BHUMA SINGH (d. 1746), a Dhillon Jatt of the village of Hung near Badhni, in present day Faridkot district of the Punjab, gathered power in men and money during Nadir Shah`s invasion of India in 1739. At the time of the death of Nawab Zakariya Khan, the Mughal governor
CHHOTA GHALLUGHARA, lit. minor holocaust or carnage, as distinguished from Vadda Ghallughara (q.v.) or major massacre, is how Sikh chronicles refer to a bloody action during the severe campaign of persecution launched by the Mughal government at Lahore against the Sikhs in 1746. Early in that year, Jaspat Rai, the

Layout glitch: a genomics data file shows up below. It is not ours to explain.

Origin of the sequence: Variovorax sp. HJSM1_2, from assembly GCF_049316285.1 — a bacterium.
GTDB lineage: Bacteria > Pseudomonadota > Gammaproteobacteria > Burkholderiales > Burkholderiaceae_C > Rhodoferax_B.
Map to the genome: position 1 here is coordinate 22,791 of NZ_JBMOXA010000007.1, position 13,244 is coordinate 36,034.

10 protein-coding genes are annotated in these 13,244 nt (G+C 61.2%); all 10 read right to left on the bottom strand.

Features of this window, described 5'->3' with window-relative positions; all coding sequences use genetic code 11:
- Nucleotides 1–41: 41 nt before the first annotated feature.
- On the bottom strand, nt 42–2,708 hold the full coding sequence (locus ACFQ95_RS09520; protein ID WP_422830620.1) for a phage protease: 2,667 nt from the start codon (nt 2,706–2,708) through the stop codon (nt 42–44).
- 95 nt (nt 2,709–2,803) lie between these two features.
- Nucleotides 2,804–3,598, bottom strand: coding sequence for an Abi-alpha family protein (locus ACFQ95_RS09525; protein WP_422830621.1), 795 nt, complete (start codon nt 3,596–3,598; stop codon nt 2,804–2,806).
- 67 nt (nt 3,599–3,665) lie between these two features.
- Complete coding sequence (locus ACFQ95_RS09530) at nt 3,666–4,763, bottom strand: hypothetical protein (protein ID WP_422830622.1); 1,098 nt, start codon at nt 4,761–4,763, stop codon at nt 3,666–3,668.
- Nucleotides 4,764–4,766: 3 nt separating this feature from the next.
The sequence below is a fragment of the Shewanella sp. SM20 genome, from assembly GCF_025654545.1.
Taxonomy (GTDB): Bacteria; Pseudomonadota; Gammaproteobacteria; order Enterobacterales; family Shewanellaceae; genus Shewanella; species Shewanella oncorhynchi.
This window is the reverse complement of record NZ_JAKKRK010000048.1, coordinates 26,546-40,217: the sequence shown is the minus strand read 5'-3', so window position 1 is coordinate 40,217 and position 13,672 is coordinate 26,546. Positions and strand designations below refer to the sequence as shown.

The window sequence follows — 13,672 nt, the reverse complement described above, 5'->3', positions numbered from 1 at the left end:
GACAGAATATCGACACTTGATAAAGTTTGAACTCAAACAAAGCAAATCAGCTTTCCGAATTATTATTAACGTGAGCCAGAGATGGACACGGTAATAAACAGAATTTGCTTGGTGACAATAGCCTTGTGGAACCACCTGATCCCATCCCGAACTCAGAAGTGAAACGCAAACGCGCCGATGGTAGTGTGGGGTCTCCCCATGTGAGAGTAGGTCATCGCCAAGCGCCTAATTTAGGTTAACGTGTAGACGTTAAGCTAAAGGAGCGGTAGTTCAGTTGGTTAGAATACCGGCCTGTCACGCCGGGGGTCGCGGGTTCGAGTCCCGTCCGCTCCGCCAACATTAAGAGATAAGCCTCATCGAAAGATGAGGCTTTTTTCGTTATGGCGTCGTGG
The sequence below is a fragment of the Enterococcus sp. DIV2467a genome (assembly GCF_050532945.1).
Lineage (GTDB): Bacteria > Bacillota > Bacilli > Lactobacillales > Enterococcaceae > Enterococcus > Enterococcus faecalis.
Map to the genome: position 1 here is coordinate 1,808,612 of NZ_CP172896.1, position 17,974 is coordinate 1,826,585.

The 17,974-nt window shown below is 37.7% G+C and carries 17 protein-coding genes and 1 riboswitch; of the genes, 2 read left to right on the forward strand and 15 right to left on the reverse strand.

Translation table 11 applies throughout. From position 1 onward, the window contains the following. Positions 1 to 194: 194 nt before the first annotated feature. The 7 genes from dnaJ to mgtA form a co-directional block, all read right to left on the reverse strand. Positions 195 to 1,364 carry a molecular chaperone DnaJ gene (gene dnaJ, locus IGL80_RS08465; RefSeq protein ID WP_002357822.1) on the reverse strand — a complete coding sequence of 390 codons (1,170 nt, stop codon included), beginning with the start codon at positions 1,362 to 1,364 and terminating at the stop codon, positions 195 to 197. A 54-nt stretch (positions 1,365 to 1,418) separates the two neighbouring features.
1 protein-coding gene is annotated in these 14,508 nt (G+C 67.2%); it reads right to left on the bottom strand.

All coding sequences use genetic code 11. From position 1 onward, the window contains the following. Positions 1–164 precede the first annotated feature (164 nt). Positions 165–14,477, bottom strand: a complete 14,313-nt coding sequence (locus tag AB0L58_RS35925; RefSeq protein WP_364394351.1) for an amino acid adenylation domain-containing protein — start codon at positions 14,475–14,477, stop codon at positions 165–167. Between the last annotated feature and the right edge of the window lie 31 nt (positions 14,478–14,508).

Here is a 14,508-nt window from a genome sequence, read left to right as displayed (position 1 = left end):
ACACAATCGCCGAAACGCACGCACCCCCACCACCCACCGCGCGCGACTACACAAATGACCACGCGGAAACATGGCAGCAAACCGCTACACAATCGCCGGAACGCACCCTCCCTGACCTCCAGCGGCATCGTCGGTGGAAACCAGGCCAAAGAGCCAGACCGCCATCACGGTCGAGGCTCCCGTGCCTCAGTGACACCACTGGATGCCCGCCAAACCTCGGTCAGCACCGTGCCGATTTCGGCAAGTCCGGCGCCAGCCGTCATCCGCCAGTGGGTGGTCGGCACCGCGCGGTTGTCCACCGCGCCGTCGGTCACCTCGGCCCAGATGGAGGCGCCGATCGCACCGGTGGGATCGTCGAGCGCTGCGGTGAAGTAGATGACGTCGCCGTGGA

LAKHPAT RAI (d. 1748), diwan or revenue minister at Lahore under two successive Mughal viceroys, Zakariya Khan (1726-45) and Yahiya Khan (1745-47). He came of a Hindu Khatri family of Kalanaur, in Gurdaspur district of the Punjab. In 1736 when Zakariya Khan organized a mobile column of 10,000 to scour
SUKKHA SINGH (d. 1752), eighteenth century Sikh warrior and martyr, was born at Mari Kamboke, in Amritsar district, in a family of carpenters of the Kaisi clan. As a small boy, he had heard with great fascination stories of Sikhs` daring and sacrifice in those days of fierce persecution and
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